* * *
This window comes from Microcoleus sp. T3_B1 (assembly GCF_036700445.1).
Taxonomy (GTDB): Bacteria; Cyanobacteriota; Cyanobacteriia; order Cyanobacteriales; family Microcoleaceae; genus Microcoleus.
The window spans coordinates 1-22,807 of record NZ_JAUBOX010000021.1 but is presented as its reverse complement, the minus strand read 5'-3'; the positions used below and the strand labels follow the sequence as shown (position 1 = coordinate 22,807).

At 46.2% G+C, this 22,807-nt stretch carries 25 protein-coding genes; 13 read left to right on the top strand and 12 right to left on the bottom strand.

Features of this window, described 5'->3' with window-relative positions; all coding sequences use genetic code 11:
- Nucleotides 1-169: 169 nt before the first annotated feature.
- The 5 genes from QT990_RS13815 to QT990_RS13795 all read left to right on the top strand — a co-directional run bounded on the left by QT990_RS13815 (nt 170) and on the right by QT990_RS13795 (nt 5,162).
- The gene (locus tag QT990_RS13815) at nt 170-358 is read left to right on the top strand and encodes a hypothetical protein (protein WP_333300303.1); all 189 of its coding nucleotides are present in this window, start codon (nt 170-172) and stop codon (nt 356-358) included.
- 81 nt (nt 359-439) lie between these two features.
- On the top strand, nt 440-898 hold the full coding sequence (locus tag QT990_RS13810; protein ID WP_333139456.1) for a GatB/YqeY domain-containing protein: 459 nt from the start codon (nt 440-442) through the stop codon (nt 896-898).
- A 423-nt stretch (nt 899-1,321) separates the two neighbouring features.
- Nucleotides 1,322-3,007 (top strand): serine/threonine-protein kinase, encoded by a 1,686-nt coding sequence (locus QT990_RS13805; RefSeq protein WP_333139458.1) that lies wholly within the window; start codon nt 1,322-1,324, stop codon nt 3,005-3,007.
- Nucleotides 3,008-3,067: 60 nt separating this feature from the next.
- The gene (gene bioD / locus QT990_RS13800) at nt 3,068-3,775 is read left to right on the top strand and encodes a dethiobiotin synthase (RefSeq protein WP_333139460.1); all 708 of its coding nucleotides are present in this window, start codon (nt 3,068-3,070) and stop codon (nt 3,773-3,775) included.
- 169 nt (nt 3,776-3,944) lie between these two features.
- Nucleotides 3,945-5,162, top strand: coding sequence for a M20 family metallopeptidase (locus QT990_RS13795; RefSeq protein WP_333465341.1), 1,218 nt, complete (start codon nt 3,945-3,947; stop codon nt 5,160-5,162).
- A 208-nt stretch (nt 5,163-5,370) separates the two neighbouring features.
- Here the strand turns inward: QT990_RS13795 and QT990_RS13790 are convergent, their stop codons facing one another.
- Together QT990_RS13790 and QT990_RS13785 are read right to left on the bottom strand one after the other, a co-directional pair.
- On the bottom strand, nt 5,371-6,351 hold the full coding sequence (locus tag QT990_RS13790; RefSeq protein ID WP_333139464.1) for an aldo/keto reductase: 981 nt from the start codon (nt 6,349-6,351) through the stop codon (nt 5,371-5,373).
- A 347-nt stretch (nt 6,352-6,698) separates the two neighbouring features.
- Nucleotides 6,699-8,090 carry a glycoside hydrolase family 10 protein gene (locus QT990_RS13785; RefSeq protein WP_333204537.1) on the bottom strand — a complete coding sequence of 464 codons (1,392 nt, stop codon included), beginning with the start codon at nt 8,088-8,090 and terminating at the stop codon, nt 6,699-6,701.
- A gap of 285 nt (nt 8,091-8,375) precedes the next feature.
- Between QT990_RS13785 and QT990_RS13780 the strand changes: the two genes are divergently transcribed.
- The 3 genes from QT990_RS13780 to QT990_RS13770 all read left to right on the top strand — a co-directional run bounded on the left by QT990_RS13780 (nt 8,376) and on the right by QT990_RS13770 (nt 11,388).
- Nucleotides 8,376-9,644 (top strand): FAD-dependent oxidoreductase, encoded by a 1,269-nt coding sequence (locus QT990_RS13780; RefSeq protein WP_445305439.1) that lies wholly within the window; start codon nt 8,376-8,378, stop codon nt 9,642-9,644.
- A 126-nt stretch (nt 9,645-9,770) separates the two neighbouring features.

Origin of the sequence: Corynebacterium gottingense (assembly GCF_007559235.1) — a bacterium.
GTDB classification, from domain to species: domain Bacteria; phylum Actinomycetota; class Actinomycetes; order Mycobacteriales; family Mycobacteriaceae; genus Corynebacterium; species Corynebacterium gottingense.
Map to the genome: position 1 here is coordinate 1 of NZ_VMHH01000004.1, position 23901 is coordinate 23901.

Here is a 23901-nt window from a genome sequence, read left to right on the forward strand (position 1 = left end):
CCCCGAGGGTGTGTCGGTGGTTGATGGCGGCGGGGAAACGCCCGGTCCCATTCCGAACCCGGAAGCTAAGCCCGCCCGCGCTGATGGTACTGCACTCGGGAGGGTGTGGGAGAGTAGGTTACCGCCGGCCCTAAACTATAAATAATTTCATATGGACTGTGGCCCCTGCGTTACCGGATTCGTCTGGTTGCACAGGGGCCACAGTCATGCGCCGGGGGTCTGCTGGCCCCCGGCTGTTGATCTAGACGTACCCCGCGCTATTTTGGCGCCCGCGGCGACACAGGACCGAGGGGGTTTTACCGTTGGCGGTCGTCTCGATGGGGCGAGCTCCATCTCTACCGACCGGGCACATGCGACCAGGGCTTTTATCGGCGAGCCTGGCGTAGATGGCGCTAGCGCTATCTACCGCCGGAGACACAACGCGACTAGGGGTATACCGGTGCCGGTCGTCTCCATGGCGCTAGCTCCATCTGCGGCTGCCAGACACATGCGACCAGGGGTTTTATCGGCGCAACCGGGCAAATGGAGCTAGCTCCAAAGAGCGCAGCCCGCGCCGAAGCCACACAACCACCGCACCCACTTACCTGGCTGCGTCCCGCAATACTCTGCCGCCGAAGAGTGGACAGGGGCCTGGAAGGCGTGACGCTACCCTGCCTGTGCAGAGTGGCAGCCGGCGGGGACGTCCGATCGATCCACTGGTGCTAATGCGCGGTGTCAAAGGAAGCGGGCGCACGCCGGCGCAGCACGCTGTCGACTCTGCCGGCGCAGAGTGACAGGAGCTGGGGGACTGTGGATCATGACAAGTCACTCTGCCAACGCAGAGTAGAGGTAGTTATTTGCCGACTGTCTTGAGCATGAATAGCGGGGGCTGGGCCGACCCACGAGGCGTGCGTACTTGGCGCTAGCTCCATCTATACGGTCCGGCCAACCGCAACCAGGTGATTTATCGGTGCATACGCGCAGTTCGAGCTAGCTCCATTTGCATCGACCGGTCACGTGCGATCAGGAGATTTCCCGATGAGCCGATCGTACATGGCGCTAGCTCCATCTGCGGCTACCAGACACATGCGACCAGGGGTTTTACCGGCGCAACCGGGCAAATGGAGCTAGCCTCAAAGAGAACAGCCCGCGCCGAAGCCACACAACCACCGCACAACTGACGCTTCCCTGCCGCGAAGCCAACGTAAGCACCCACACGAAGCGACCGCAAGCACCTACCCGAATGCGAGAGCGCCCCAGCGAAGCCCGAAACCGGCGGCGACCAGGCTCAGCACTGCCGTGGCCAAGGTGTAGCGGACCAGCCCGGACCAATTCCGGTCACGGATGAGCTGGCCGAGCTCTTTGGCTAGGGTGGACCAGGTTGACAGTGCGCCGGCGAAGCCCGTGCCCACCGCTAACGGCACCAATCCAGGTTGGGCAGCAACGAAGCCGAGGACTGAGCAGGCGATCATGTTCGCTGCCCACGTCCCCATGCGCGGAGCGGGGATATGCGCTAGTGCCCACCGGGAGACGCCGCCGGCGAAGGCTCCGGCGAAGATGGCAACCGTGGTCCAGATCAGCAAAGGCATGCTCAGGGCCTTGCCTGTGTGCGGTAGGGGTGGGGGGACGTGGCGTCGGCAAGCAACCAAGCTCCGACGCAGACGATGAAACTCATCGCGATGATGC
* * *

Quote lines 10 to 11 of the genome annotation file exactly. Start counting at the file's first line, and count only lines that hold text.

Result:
- On the top strand, nt 440-898 hold the full coding sequence (locus tag QT990_RS13810; protein ID WP_333139456.1) for a GatB/YqeY domain-containing protein: 459 nt from the start codon (nt 440-442) through the stop codon (nt 896-898).
- A 423-nt stretch (nt 899-1,321) separates the two neighbouring features.